Given these trends, some bold investors (with a very long time horizon) could try to make a play on the broad coal space in the near future. However, with the risks still in the space, a look at either of the two coal ETFs on the market could be the way to go instead, especially if another Patriot Coal situation hits in the coming days or weeks:
Market Vectors Coal ETF (KOL - ETF report)
This product from Van Eck tracks the Stowe Coal Index which is a rules-based, modified cap weighted, float adjusted index of global companies in the coal industry. Currently, the ETF consists of about 30 securities in total charging investors 59 basis points a year in fees.
The portfolio is heavily skewed towards mid caps as these securities make up about 50% of the portfolio, leaving just 30% for large cap stocks. From a country perspective, the U.S. makes up about 40% while China (20%), and Indonesia (14%) round out the top three (read Does Your Portfolio Need A Coal ETF?).
From a year-to-date performance look the fund was decimated, losing 31% since the start of January. Things haven’t been much better from the one year time frame as the fund is down about 50% in that period. However, the PE on the fund is now below 9 while P/S is below one and the dividend yield is approaching 3.8%, suggesting decent values in some of the underlying securities.
PowerShares Global Coal Portfolio
For another way to play the global coal market, investors have PKOL, a product that tracks the Nasdaq OMX Global Coal Index. This benchmark consists of globally traded securities of the largest firms engaged in the exploration for and mining of the potent power source. Currently, the basket consists of about 30 securities in total while charging investors 75 basis points a year in fees (see Two Energy ETFs Holding Their Ground).
Much like its counterpart, the product has a focus on mid cap securities although PKOL holds almost 40% in large caps as well. The PowerShares fund also has the U.S. as its top country from a national perspective, although China is only a few basis points behind for the number one spot, coming in at 24% of the total. Beyond these two, the top five is rounded out by Indonesia, Australia, and Canada, suggesting a decent mix between developed and emerging nations.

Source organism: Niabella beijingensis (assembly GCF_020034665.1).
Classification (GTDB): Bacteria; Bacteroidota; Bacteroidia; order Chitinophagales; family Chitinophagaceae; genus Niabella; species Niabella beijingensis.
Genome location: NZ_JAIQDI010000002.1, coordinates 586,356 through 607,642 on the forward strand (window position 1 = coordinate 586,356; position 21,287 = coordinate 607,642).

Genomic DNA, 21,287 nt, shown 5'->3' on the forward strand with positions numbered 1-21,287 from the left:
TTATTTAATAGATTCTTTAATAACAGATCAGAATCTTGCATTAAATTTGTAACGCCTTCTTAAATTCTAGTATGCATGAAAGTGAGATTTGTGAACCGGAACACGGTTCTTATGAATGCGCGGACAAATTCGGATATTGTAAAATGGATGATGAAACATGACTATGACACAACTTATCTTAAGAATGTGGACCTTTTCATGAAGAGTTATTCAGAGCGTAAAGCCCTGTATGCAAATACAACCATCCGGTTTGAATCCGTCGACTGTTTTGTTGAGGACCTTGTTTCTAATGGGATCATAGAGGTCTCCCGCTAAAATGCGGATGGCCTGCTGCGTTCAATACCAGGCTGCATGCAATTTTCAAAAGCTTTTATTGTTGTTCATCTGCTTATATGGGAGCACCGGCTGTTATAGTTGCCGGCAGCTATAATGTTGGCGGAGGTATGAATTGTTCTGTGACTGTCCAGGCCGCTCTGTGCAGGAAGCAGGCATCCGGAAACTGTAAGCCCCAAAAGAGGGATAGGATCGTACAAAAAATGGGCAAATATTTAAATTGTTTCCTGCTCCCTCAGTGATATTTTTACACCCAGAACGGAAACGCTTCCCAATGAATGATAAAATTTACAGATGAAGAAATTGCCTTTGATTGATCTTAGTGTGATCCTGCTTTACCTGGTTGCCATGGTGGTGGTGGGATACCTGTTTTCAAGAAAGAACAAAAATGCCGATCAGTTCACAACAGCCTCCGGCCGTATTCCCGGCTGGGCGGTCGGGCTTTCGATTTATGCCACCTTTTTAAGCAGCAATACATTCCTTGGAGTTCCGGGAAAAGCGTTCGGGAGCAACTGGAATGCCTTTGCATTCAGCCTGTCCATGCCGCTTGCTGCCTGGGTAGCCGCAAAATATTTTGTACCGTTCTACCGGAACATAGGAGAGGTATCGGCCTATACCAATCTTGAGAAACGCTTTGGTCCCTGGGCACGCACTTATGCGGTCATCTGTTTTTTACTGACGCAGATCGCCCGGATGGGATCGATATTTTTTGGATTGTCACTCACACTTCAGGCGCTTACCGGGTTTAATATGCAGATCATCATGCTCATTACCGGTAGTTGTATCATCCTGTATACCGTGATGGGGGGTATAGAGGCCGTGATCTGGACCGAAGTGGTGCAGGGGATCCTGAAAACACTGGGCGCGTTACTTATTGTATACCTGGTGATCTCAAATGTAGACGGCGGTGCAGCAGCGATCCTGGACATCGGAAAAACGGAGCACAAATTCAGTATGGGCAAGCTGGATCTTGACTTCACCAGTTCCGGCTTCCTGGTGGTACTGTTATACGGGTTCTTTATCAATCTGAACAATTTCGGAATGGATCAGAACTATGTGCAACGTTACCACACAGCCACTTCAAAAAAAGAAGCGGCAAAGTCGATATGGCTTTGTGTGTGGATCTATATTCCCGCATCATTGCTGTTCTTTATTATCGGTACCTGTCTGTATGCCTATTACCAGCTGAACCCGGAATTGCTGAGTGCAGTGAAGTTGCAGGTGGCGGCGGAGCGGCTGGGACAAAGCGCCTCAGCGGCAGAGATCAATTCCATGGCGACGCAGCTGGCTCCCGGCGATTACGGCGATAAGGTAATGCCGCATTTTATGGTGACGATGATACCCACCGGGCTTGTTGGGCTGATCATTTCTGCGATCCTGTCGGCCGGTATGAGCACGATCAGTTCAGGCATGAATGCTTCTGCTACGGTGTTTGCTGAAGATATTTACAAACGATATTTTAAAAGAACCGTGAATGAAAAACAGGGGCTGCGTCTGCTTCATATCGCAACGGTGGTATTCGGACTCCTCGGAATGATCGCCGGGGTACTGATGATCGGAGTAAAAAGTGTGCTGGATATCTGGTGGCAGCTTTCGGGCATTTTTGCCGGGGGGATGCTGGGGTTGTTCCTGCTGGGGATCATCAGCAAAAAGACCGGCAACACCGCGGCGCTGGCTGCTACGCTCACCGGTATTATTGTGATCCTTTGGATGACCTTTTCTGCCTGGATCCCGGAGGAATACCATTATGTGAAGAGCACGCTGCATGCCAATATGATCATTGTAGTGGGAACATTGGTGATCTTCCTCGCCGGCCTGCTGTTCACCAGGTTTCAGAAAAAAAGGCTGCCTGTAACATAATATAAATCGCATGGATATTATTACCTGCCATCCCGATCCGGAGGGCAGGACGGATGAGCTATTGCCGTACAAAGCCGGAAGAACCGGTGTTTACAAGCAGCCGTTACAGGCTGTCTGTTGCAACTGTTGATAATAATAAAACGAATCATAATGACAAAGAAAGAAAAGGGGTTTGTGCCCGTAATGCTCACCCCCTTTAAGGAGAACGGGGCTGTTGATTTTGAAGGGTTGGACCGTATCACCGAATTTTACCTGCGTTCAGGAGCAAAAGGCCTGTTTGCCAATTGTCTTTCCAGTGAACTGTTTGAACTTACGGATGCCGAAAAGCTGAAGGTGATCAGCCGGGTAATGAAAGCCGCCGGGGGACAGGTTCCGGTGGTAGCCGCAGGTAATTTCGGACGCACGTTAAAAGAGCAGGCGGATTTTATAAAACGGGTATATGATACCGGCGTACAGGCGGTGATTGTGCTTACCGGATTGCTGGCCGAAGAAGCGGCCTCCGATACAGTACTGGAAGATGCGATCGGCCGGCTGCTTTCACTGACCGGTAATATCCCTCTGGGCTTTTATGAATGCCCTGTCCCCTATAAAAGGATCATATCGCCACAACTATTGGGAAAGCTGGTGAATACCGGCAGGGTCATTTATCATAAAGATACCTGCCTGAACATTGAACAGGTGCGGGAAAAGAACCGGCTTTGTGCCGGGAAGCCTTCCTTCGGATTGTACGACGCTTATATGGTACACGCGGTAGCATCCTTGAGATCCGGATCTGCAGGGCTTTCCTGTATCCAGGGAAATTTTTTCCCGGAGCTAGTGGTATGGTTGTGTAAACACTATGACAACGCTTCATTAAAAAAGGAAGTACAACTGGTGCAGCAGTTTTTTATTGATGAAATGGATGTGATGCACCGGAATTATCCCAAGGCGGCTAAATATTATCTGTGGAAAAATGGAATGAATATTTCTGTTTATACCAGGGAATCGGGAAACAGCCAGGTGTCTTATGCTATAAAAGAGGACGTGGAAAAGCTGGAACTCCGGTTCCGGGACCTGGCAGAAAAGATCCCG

Performance has also been pretty bad in this fund as PKOL has lost 28% so far in 2012 while it has slumped roughly 45% over the past 52 weeks. Valuation metrics are also favorable for this fund as the PE is at 10 while the P/S is just over 1.05. Meanwhile, the dividend yield is at 3.4%, suggesting that it could be a yield destination as well.
Coal ETF Future
Clearly, both of the funds have been severely beaten down so far in 2012 and haven’t really stopped their slide as of yet. This presents investors with a potential ‘falling knife’ situation implying that this could be the bottom, or the industry could have further to fall as well (PUW: Crushing The Clean Energy ETF Competition).
Either way, both PKOL and KOL are trading at tantalizing levels given the vital nature of coal to the long term energy picture. While both could definitely fall further, one has to believe that the entire coal industry will not collapse meaning that either of these funds could be worth a closer look in the months ahead.